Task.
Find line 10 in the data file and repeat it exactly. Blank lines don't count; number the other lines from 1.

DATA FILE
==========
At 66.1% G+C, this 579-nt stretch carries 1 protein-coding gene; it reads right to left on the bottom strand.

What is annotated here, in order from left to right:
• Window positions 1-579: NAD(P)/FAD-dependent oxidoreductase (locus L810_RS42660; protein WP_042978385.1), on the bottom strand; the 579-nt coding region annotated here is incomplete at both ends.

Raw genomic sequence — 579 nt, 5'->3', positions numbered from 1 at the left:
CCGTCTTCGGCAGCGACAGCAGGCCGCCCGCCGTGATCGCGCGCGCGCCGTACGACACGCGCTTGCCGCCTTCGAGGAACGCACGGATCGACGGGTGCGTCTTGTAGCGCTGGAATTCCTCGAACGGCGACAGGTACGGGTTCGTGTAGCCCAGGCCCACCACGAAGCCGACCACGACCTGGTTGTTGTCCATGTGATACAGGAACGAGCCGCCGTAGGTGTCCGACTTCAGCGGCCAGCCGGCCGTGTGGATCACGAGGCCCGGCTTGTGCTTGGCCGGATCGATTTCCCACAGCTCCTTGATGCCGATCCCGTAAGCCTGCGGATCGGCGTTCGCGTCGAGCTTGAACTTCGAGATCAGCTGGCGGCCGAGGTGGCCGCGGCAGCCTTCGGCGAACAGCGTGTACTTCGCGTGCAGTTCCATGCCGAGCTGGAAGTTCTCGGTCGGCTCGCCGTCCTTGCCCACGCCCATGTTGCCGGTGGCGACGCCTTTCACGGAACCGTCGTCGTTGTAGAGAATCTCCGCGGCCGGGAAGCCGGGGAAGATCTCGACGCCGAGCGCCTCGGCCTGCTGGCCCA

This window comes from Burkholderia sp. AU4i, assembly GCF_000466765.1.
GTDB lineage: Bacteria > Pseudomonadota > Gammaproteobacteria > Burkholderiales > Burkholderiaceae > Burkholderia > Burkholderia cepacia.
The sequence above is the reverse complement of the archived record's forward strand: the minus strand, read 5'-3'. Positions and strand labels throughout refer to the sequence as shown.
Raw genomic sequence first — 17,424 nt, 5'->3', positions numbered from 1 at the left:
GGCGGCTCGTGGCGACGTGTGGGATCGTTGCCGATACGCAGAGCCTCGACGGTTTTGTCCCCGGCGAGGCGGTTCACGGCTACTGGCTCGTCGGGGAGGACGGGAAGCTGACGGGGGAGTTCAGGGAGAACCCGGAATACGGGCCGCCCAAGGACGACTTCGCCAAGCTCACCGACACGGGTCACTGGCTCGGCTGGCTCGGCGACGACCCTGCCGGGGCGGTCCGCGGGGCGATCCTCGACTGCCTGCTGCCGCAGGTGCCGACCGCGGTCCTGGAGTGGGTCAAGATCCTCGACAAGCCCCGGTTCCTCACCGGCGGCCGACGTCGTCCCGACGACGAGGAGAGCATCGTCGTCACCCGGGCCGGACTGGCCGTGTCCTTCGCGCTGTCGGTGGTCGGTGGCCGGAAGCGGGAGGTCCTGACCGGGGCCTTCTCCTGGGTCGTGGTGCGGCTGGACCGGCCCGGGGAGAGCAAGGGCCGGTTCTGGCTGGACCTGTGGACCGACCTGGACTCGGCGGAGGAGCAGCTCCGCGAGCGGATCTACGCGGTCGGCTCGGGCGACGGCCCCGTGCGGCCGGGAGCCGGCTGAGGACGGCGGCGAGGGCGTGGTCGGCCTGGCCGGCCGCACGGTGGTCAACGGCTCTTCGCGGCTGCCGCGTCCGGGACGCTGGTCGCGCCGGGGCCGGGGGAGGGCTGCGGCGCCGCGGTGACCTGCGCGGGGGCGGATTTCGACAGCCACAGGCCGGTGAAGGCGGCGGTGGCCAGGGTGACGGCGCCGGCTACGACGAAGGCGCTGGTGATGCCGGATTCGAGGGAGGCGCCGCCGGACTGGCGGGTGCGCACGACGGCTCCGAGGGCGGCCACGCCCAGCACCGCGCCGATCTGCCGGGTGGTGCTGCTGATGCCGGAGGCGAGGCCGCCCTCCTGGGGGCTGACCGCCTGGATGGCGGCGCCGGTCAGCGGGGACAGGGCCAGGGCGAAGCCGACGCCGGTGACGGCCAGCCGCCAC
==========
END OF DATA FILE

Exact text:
GGCGGCTCGTGGCGACGTGTGGGATCGTTGCCGATACGCAGAGCCTCGACGGTTTTGTCCCCGGCGAGGCGGTTCACGGCTACTGGCTCGTCGGGGAGGACGGGAAGCTGACGGGGGAGTTCAGGGAGAACCCGGAATACGGGCCGCCCAAGGACGACTTCGCCAAGCTCACCGACACGGGTCACTGGCTCGGCTGGCTCGGCGACGACCCTGCCGGGGCGGTCCGCGGGGCGATCCTCGACTGCCTGCTGCCGCAGGTGCCGACCGCGGTCCTGGAGTGGGTCAAGATCCTCGACAAGCCCCGGTTCCTCACCGGCGGCCGACGTCGTCCCGACGACGAGGAGAGCATCGTCGTCACCCGGGCCGGACTGGCCGTGTCCTTCGCGCTGTCGGTGGTCGGTGGCCGGAAGCGGGAGGTCCTGACCGGGGCCTTCTCCTGGGTCGTGGTGCGGCTGGACCGGCCCGGGGAGAGCAAGGGCCGGTTCTGGCTGGACCTGTGGACCGACCTGGACTCGGCGGAGGAGCAGCTCCGCGAGCGGATCTACGCGGTCGGCTCGGGCGACGGCCCCGTGCGGCCGGGAGCCGGCTGAGGACGGCGGCGAGGGCGTGGTCGGCCTGGCCGGCCGCACGGTGGTCAACGGCTCTTCGCGGCTGCCGCGTCCGGGACGCTGGTCGCGCCGGGGCCGGGGGAGGGCTGCGGCGCCGCGGTGACCTGCGCGGGGGCGGATTTCGACAGCCACAGGCCGGTGAAGGCGGCGGTGGCCAGGGTGACGGCGCCGGCTACGACGAAGGCGCTGGTGATGCCGGATTCGAGGGAGGCGCCGCCGGACTGGCGGGTGCGCACGACGGCTCCGAGGGCGGCCACGCCCAGCACCGCGCCGATCTGCCGGGTGGTGCTGCTGATGCCGGAGGCGAGGCCGCCCTCCTGGGGGCTGACCGCCTGGATGGCGGCGCCGGTCAGCGGGGACAGGGCCAGGGCGAAGCCGACGCCGGTGACGGCCAGCCGCCAC